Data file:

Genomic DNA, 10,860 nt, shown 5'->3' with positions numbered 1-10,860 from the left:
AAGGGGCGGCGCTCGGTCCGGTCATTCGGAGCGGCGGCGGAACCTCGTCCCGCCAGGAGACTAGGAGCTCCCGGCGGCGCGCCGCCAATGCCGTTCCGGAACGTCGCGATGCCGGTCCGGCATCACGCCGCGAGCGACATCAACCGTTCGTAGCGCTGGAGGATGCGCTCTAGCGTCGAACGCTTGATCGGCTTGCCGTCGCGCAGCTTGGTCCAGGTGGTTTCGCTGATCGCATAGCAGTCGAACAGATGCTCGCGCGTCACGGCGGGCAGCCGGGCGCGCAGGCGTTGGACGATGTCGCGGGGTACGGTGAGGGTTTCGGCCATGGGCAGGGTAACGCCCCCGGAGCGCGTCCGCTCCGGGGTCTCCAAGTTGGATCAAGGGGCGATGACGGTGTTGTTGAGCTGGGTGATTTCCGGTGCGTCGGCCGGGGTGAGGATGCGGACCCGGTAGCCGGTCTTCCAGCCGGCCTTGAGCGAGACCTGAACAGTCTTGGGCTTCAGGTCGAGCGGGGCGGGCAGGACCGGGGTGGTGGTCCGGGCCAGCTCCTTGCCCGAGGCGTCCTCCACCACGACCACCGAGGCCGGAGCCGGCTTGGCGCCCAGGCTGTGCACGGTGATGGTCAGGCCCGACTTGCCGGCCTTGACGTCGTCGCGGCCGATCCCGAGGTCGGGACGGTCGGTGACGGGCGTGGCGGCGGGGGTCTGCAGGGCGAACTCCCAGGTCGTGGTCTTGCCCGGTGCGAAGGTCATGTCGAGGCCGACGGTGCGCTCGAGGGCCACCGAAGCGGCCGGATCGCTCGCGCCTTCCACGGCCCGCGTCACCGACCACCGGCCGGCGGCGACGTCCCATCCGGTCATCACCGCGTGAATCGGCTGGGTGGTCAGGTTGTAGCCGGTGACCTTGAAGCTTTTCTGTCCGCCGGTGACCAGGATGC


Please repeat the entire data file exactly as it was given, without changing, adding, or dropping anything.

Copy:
Genomic DNA, 10,860 nt, shown 5'->3' with positions numbered 1-10,860 from the left:
AAGGGGCGGCGCTCGGTCCGGTCATTCGGAGCGGCGGCGGAACCTCGTCCCGCCAGGAGACTAGGAGCTCCCGGCGGCGCGCCGCCAATGCCGTTCCGGAACGTCGCGATGCCGGTCCGGCATCACGCCGCGAGCGACATCAACCGTTCGTAGCGCTGGAGGATGCGCTCTAGCGTCGAACGCTTGATCGGCTTGCCGTCGCGCAGCTTGGTCCAGGTGGTTTCGCTGATCGCATAGCAGTCGAACAGATGCTCGCGCGTCACGGCGGGCAGCCGGGCGCGCAGGCGTTGGACGATGTCGCGGGGTACGGTGAGGGTTTCGGCCATGGGCAGGGTAACGCCCCCGGAGCGCGTCCGCTCCGGGGTCTCCAAGTTGGATCAAGGGGCGATGACGGTGTTGTTGAGCTGGGTGATTTCCGGTGCGTCGGCCGGGGTGAGGATGCGGACCCGGTAGCCGGTCTTCCAGCCGGCCTTGAGCGAGACCTGAACAGTCTTGGGCTTCAGGTCGAGCGGGGCGGGCAGGACCGGGGTGGTGGTCCGGGCCAGCTCCTTGCCCGAGGCGTCCTCCACCACGACCACCGAGGCCGGAGCCGGCTTGGCGCCCAGGCTGTGCACGGTGATGGTCAGGCCCGACTTGCCGGCCTTGACGTCGTCGCGGCCGATCCCGAGGTCGGGACGGTCGGTGACGGGCGTGGCGGCGGGGGTCTGCAGGGCGAACTCCCAGGTCGTGGTCTTGCCCGGTGCGAAGGTCATGTCGAGGCCGACGGTGCGCTCGAGGGCCACCGAAGCGGCCGGATCGCTCGCGCCTTCCACGGCCCGCGTCACCGACCACCGGCCGGCGGCGACGTCCCATCCGGTCATCACCGCGTGAATCGGCTGGGTGGTCAGGTTGTAGCCGGTGACCTTGAAGCTTTTCTGTCCGCCGGTGACCAGGATGC